EPA researchers quantify how beards affect mask effectiveness against COVID-19

EPA researchers quantify how beards affect mask effectiveness against COVID-19

June 2, 2021

Research from the Environmental Protection Agency (EPA) suggests that although beards decrease the effectiveness of face masks for preventing the spread of COVID-19, covering the beard can help address that deficit.

Beards are known to interfere with the fit of a face mask, and multiple regulatory agencies cite facial hair as a contraindication to wearing tight-fitting respirator masks. Because of the key role of face masks in controlling the spread of COVID-19, along with the popularity of beards among young men, the EPA researchers assessed how beard length affects the fitted filtration efficiency (FFE) of multiple face mask styles. The findings were published on May 18 by the Journal of Exposure Science & Environmental Epidemiology.

Ten volunteers - five with beards ranging from 9 mm to 30 mm, and five with no facial hair - were tested while wearing different face masks. One bearded volunteer also was tested with and without a yoga-style exercise resistance band covering his beard.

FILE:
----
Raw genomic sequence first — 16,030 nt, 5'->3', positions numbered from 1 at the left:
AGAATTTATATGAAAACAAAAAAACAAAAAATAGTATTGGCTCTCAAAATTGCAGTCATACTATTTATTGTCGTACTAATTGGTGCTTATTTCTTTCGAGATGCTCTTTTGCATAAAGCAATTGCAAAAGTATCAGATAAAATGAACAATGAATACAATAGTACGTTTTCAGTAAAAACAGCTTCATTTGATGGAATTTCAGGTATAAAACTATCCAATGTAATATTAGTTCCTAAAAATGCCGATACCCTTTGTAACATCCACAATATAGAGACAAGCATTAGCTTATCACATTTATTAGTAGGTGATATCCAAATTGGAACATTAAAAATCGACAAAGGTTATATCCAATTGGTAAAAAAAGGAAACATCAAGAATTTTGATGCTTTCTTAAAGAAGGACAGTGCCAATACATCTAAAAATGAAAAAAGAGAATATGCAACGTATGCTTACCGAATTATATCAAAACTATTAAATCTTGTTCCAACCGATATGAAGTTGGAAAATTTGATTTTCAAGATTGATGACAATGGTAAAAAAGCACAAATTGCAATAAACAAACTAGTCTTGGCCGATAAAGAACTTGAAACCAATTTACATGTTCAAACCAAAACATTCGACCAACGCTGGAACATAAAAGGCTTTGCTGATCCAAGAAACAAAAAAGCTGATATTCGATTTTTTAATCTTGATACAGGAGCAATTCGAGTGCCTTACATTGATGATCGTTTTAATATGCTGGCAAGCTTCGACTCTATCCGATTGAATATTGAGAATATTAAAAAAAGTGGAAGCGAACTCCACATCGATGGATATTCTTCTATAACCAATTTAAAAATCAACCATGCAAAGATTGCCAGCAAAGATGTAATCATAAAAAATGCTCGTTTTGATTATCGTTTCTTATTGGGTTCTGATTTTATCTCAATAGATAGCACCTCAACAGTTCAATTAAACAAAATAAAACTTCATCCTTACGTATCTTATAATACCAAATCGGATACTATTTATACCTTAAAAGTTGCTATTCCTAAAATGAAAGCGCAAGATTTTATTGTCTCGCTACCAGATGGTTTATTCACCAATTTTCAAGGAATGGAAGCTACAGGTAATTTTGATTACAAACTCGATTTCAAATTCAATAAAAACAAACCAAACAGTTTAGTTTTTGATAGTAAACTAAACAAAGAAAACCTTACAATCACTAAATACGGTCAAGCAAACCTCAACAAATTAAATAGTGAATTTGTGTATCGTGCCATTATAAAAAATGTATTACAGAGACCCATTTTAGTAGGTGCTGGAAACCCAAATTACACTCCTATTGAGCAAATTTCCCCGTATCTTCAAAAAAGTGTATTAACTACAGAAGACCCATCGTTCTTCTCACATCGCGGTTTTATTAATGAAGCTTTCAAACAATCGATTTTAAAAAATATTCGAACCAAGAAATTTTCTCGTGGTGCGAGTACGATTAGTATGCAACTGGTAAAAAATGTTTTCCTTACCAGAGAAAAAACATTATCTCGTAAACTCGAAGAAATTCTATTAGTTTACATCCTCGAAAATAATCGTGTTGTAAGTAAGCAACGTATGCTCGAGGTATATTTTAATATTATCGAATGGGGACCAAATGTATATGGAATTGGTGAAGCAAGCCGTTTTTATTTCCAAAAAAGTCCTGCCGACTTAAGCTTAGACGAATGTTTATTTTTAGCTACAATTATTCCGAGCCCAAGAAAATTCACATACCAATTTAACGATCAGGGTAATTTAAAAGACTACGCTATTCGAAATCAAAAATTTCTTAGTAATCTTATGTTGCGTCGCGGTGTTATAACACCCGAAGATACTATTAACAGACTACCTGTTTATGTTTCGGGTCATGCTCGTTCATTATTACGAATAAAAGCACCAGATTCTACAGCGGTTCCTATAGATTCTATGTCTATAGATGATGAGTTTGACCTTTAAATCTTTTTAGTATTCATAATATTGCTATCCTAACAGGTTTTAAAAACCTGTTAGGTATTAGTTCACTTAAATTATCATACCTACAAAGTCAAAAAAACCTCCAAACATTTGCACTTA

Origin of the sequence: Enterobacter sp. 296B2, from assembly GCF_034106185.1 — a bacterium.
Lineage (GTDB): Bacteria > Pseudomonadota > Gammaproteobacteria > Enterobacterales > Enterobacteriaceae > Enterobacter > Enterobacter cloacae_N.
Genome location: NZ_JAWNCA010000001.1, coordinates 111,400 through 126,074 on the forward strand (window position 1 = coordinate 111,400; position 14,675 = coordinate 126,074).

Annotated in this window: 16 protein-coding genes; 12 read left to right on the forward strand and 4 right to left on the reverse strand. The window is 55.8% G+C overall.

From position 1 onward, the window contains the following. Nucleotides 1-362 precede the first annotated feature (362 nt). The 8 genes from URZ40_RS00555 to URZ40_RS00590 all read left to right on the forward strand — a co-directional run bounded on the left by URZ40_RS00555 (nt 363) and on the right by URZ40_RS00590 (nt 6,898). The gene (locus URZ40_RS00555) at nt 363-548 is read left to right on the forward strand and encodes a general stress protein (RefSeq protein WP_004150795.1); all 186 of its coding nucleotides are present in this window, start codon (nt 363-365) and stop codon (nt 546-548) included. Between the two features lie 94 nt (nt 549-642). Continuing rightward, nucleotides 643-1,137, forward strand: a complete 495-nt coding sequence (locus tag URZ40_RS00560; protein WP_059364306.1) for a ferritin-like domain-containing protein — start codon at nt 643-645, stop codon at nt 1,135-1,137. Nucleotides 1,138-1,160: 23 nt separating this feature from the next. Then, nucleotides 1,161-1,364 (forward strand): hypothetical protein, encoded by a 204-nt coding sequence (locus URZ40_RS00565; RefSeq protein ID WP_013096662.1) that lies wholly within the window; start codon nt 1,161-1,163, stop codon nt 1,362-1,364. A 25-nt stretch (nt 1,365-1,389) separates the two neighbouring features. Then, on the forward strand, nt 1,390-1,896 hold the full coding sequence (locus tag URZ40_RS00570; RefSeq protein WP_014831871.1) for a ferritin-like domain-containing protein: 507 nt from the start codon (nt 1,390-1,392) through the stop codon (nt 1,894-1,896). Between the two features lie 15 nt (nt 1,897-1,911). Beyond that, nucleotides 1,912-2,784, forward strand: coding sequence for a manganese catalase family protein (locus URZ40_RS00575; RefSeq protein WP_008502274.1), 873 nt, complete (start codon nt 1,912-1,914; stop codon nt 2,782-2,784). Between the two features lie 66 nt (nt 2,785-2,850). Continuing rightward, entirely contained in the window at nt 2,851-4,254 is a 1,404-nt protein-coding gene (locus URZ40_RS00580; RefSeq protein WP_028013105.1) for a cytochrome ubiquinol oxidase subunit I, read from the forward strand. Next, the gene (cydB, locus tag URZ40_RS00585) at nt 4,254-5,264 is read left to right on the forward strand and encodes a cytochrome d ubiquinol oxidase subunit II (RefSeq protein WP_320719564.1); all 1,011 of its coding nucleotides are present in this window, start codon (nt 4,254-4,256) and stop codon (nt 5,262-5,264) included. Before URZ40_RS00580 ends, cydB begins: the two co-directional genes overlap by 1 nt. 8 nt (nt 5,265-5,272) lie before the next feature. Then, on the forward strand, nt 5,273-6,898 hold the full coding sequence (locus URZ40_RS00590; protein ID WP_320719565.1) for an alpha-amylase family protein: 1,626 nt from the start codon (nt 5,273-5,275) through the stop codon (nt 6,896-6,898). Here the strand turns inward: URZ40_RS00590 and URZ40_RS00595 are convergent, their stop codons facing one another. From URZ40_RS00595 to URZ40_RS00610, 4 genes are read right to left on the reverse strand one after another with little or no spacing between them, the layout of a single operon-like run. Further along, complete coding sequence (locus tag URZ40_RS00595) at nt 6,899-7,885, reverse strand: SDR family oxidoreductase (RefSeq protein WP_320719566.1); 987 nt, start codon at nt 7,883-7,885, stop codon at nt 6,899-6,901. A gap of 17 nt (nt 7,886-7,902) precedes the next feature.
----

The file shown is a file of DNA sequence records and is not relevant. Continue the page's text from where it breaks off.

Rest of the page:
The researchers found that the effect of beards on the FFE of N95 masks was variable, but that longer beards decreased the FFE in some men by up to 25% compared with no facial hair. The negative effect of beards was more notable for the KF94 and KN95 masks, which lost up to 40% of their FFE. Surgical masks and cotton masks had poor FFE regardless of beard status.

Covering the beard with an exercise band improved the FFE of the N95 respirator significantly, raising it above its rated performance level of 95%. Use of the band also produced marked improvements in the FFE of the KF94 and KN95 masks (approximately 30% and 20% improvements, respectively). The FFE of the surgical mask increased by a similar amount with the use of the band, while that of the cloth mask was raised only marginally.

"The presence of a beard is likely to impact fit parameters for many available styles and it is worth considering limiting its length, completely shaving (if feasible), or covering beards to achieve better filtration performance," the authors wrote.

Read the study: https://tinyurl.com/jj424sc8